Joint seminar: “Identifying West Africans in the French Resistance” and “Black History in British Archives: The Importance of Studying Black History”
Tuesday 29th October, 12.30 pm – 2.00 pm
Worsley Building, Seminar Room 8.20S
Joint seminar led by:
Farida Augustine and Dr Nina Wardleworth – School of Languages Cultures & Societies
Ciara Lawn – 2nd Year BA International History and Politics, Laidlaw Scholar
West African colonial subjects of the French Empire played a vital role in the French Internal Resistance (1940-1945). However, their contributions have been largely overlooked in historical narratives surrounding the Second World War. The research conducted by Farida over the summer alongside Dr Nina Wardleworth aims to tackle this omission, by identifying and telling the stories of West Africans who fought and played significant roles within the French Internal Resistance. This presentation will give some background of The French resistance and will cover Farida’s experience conducting research as an Undergraduate. Farida will also delve into the personal stories behind some of the individuals they were able to identify. The talk will be in the form of a prezi presentation, introduced by Farida’s supervisor Dr Nina Wardleworth.
Following this there will be a talk discussing the absence of black history within archives and what can be done to combat this. During her research of Napoleonic War Volunteers over the summer, Laidlaw Scholar Ciara Lawn discovered a lack of documentation of Black British men and women. This sparked a discussion of the lack of representation of black history, in both archives and the broader historical education. This talk will explore Ciara’s experience researching in the National Archives and present arguments around the importance of preserving black history, as well as why it is vital to introduce more black history to curriculums. The talk will be given as a PowerPoint presentation.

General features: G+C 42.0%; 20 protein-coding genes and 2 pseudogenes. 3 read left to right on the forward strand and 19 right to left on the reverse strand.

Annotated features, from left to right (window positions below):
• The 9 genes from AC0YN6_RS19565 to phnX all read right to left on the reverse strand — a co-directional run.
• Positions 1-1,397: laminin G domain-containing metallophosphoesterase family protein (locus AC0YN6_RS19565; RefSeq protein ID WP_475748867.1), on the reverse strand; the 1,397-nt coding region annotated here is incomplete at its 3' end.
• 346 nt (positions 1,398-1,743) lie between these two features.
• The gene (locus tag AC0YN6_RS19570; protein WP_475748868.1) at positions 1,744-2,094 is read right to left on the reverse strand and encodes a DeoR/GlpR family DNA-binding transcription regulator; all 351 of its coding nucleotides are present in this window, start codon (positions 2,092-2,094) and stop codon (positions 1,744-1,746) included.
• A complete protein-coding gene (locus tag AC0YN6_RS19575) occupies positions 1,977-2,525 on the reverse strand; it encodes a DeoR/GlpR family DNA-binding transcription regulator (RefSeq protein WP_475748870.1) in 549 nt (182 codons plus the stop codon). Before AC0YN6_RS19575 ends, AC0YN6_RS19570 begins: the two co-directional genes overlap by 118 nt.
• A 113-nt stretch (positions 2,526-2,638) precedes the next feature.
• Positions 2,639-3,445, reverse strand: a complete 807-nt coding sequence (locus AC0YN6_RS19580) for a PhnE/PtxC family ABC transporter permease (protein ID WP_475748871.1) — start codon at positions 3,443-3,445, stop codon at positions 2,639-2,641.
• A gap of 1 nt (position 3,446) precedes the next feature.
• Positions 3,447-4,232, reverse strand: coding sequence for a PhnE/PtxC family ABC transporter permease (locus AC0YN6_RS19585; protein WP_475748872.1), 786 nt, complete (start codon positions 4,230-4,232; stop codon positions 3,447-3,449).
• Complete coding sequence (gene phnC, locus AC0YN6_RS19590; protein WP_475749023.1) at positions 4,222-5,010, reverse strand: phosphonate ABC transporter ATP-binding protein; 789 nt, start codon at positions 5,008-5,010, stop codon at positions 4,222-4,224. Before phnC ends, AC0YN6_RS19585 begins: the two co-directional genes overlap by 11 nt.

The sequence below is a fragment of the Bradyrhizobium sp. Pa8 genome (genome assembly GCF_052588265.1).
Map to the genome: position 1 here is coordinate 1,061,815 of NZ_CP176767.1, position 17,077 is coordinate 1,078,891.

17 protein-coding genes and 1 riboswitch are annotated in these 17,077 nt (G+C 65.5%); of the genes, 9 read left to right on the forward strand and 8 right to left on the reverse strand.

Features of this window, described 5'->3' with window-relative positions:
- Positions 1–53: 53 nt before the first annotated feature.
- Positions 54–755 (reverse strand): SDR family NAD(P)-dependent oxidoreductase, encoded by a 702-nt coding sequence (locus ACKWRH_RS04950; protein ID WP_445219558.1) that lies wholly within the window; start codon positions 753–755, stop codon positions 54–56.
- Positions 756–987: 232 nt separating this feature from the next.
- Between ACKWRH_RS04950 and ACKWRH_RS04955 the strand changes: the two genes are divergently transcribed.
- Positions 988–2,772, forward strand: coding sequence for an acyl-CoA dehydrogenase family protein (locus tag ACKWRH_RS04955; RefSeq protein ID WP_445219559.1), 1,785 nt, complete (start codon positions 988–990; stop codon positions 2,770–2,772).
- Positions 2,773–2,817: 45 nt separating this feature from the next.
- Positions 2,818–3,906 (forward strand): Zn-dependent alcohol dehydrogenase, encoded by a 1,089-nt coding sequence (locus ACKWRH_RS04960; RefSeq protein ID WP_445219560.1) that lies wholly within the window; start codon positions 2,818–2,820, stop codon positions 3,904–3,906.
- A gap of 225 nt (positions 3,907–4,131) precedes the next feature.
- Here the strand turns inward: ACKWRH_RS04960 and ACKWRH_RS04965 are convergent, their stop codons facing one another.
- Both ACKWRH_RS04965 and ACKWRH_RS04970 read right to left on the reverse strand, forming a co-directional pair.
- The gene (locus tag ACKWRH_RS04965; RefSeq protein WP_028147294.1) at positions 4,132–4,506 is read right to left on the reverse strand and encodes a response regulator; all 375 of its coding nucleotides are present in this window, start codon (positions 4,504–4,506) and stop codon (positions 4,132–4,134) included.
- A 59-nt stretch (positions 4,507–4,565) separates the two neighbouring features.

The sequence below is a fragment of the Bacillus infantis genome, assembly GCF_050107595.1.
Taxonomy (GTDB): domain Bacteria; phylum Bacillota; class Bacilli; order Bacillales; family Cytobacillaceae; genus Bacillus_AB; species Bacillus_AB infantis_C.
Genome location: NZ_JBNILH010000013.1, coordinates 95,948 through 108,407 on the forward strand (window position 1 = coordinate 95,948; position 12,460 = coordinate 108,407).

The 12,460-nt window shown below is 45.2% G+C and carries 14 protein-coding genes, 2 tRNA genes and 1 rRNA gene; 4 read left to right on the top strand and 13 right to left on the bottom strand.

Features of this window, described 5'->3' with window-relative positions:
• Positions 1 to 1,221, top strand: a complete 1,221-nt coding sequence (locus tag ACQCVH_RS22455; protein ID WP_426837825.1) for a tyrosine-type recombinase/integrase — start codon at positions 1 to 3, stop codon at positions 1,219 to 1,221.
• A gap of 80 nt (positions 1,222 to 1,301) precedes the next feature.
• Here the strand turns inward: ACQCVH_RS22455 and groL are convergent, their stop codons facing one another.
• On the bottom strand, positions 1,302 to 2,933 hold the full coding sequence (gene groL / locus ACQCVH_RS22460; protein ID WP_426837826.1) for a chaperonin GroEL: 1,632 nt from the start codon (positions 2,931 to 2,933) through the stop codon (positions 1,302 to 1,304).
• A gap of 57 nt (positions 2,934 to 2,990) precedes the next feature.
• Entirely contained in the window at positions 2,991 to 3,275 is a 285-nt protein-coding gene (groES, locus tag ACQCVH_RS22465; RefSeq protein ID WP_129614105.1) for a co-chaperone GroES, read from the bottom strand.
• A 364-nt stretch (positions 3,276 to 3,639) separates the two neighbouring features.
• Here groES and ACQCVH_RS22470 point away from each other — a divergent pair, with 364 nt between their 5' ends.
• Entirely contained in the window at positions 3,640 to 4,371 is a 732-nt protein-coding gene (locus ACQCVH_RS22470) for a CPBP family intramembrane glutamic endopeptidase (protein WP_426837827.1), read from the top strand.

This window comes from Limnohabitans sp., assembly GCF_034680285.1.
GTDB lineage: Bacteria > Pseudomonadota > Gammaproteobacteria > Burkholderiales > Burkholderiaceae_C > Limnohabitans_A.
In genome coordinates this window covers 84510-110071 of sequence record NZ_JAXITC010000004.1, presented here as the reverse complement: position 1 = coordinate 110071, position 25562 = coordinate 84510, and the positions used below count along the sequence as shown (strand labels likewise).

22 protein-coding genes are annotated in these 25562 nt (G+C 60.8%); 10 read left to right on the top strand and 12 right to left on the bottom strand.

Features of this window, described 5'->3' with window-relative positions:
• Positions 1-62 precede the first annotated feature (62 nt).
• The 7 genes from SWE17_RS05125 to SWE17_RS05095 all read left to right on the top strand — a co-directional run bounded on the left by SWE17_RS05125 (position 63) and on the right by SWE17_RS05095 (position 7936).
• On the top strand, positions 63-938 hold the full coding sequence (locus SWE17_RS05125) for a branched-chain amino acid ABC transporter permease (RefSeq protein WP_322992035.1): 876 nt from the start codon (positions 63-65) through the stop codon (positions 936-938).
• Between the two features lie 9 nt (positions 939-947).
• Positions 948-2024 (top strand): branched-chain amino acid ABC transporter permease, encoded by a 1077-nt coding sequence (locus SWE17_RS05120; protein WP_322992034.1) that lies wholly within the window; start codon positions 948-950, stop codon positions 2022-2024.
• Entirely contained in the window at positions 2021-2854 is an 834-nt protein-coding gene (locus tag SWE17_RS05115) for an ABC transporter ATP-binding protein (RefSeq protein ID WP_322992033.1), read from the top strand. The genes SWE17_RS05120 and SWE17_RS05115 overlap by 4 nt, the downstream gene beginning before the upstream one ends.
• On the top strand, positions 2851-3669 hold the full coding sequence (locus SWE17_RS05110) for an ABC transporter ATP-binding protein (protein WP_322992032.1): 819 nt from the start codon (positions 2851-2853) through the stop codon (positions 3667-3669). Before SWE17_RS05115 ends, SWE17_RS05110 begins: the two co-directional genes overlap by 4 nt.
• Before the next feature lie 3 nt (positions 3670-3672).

The talks will end with a joint Q&A session.
This Black History Month, Leeds University Union are exploring a whole host of ‘Black &’ identities, check out the full list of events here. Some highlights include:
Farmers’ Market: Black History Month
Monday 07 October – Monday 28 October, 10:00 am – 5:00 pm
Location: Leeds University Union – Outside LUU
Each Monday in October, Black History Month is taking over the Farmers’ Market in front of LUU to showcase food, drink, art and more.
Black & LGBTQ: The Gender Agenda
Wednesday 16 October, 3:00 pm – 5:00 pm
Location: Leeds University Union – Function
Join LUU’s Liberation Coordinator team and NUS Black Students’ Officer Fope for a short look at the intersections of race and gender and white supremacy’s role in creating and maintaining gender binaries.
Black & Film: Hidden Figures
Monday 21 October, 6:00 pm – 9:00 pm
Location: Leeds University Union – Function
LUU’s Liberation Coordinator team present a free screening [with popcorn!] of the 2016 movie Hidden Figures which tells the story of three brilliant African-American women at NASA – Katherine Johnson, Dorothy Vaughan and Mary Jackson. Who played an integral role in launching astronaut John Glenn into space. There’ll be room for discussion of the film as well.
We have also listed some great external events being held in Leeds during the month:
Windrush Trail (3 October 2019)
Heritage Corner: Black History Walk (5 October 2019)
Children of the Windrush – Through the Lens of Reggae (5 October 2019)
Eulogy Project: Out of Many (11 October 2019)